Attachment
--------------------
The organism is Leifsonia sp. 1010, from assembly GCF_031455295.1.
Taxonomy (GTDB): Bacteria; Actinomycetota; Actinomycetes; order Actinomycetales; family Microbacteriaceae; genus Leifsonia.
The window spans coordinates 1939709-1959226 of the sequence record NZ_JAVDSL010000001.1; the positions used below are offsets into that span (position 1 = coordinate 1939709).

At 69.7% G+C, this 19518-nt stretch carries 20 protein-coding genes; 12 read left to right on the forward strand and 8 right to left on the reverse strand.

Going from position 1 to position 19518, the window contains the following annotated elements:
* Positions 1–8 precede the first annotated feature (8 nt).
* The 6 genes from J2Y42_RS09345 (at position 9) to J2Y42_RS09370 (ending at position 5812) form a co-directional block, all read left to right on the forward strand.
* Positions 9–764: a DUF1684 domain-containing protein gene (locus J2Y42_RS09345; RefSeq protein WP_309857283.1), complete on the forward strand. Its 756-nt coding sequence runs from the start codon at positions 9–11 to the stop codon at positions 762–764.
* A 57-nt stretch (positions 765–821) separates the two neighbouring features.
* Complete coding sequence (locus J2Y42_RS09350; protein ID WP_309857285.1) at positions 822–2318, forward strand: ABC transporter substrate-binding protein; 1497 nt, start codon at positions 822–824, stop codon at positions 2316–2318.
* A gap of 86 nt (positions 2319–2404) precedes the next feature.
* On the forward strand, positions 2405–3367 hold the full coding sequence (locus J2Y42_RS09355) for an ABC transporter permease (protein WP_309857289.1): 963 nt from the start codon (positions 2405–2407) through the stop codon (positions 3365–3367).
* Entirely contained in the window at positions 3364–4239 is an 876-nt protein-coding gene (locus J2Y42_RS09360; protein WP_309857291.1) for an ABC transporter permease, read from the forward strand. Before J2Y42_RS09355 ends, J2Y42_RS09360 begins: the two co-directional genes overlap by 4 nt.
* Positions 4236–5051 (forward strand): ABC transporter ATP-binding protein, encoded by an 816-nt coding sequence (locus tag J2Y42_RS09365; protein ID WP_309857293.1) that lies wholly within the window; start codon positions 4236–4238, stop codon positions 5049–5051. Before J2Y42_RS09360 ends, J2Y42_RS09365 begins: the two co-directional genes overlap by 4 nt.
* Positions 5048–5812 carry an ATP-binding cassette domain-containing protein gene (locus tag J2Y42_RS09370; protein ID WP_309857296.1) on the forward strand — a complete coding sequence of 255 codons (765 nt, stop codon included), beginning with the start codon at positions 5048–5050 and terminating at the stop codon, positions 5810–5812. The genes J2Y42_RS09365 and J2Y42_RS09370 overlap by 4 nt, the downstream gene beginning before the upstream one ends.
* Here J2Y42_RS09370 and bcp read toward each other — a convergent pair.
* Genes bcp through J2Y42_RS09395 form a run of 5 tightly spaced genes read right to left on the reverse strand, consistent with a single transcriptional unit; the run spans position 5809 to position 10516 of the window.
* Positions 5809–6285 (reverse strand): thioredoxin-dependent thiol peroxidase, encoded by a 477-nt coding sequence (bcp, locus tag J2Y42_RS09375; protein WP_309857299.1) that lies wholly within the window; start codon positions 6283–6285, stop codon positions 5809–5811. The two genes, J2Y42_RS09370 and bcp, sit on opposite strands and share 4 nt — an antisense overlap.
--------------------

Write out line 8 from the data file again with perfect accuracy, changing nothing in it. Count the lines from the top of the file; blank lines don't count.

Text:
* Positions 9–764: a DUF1684 domain-containing protein gene (locus J2Y42_RS09345; RefSeq protein WP_309857283.1), complete on the forward strand. Its 756-nt coding sequence runs from the start codon at positions 9–11 to the stop codon at positions 762–764.